New York University scientist Dr. Rudolf L. Baer wants you to know that you may have the fungus that causes athlete’s foot on your feet at this very moment. He’d like to dispel the myth that athlete’s foot is easily contagious from person to person, with the itchy, burning condition arising the moment someone comes into contact with a contaminated foot bath, shower room floor, yoga mat, or bed sheet. He wants the population to take another look at how the foot fungus really spreads and what we should really be doing to prevent it.
Is Athlete’s Foot Contagious?
We like to think that a foreign invader is responsible for something like athlete’s foot and that we can simply avoid it. But the truth is, athlete’s foot is often our own undoing. The American College of Foot & Ankle Orthopaedics explains, “Athlete’s foot is not as contagious as it’s made out to be, and in many cases, an infected family member can use showers, bathrooms, and more, and never infect others living in the same household. In fact, many instances of athlete’s foot have nothing to do with showers, restrooms, pools or the like.”
Instead, athlete’s foot is often spread by:
– Failing to wash and dry feet thoroughly after athletic activity, standing for long periods in wet shoes, or walking in water
– Wearing athletic shoes, shearling boots, or other footwear that have become too sweaty and worn (which becomes the ideal breeding ground for fungi)
– Not rotating shoes between wearings, so inadvertently wearing wet shoes that can develop mold
– Sharing shoes and socks with others
– Changing shoes, but not socks
– Using the same shoes for athletic and casual purposes
– Wearing socks and shoes made of synthetic fibers or other materials that don’t breathe
– Trying on shoes at the store, without socks or stockings
Have you noticed a trend? In a nutshell, moisture is our worst enemy when it comes to athlete’s foot fungus infections. Even if your shoes don’t feel wet to the touch, they likely are — especially if you have worn them all day at work or for a jog. Furthermore, flare-ups of athlete’s foot are also believed to occur when the body’s immune system is lowered for whatever reason, so it’s important that you focus on leading a healthy lifestyle in general.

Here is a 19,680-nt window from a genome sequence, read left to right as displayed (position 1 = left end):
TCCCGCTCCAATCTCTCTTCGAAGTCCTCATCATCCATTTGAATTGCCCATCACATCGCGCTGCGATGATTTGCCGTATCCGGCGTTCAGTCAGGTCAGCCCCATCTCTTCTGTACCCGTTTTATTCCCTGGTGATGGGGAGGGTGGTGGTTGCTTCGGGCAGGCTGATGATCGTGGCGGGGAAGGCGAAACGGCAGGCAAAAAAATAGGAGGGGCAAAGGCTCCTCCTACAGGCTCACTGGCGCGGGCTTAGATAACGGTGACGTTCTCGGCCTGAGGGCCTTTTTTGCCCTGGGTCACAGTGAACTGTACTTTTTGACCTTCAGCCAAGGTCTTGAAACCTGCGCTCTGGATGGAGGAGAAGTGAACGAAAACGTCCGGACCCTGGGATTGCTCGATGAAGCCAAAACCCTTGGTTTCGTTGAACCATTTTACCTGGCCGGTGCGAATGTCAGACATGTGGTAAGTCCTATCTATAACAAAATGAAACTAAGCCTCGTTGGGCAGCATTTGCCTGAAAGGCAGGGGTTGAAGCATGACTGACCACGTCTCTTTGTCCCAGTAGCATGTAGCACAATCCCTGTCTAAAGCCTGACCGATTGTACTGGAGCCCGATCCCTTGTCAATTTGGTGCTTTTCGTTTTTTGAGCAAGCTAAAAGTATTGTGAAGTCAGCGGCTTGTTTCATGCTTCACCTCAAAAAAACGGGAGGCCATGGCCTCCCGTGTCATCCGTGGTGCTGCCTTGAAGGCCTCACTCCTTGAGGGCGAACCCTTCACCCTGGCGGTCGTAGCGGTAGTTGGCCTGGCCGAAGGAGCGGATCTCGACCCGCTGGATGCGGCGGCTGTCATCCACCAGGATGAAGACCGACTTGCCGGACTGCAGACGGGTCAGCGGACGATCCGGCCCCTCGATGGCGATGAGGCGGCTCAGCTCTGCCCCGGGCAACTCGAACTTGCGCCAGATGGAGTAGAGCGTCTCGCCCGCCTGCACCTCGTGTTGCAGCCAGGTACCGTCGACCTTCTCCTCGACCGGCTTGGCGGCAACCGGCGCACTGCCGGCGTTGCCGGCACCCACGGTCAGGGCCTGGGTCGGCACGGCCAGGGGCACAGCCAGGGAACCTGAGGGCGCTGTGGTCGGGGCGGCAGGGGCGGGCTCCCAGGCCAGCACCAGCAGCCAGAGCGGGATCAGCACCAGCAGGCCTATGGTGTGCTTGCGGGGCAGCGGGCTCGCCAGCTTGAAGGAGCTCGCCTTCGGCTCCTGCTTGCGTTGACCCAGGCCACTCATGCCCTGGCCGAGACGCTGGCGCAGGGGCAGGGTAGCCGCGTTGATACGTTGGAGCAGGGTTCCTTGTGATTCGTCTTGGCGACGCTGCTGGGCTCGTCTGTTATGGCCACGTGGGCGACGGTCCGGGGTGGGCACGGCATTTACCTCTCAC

To prove his hypothesis, Dr. Baer’s team tested over 100 doctors, nurses, and lab technicians who did not have a history of athlete’s foot. For 30 minutes a week, the subjects bathed a foot in a pan of water containing 100,000 times the amount of athlete’s foot fungus than they could possibly pick up from a locker room. After six weeks, researchers found:
– Half of the feet harbored athlete’s foot fungus on the surface.
– Not a single infection was recorded out of 100 feet subjected to the fungus.
Why Our Attempts at Preventing Athlete’s Foot May Be Misguided
Dr. Baer says that most of the commonly prescribed preventative measures are not only ineffective, but harmful. For instance, he noted that many people try to “sterilize” shoes and socks using harsh chemicals and sprays. These chemicals may “irritate the skin to such an extent that dormant fungi can stage a full-scale invasion,” Dr. Baer noted. He added, “It is naive to expect that wading for a few seconds through a basin of antiseptic solution will help ward off the disease. These stagnant, unhygienic puddles should be abandoned.”
Some tips for preventing athlete’s foot include:
– Wear breathable shoes and socks
– Regularly use a dry, mild foot powder that contains fatty acid (like aloe or olive oil)
– Put lamb’s wool between the toes if you often feel wetness there
– Always dry the feet before putting on socks
– Change socks when changing shoes
A better method to dry out the shoes and limit the spread of microbes would be to use the podiatrist-recommended SteriShoe UV shoe sanitizer. Our device uses natural ultraviolet rays to kill dangerous pathogens (like the sort that cause athlete’s foot and toenail fungus!) and dry out excess sweat from shoes within 45 minutes. You can test one out here.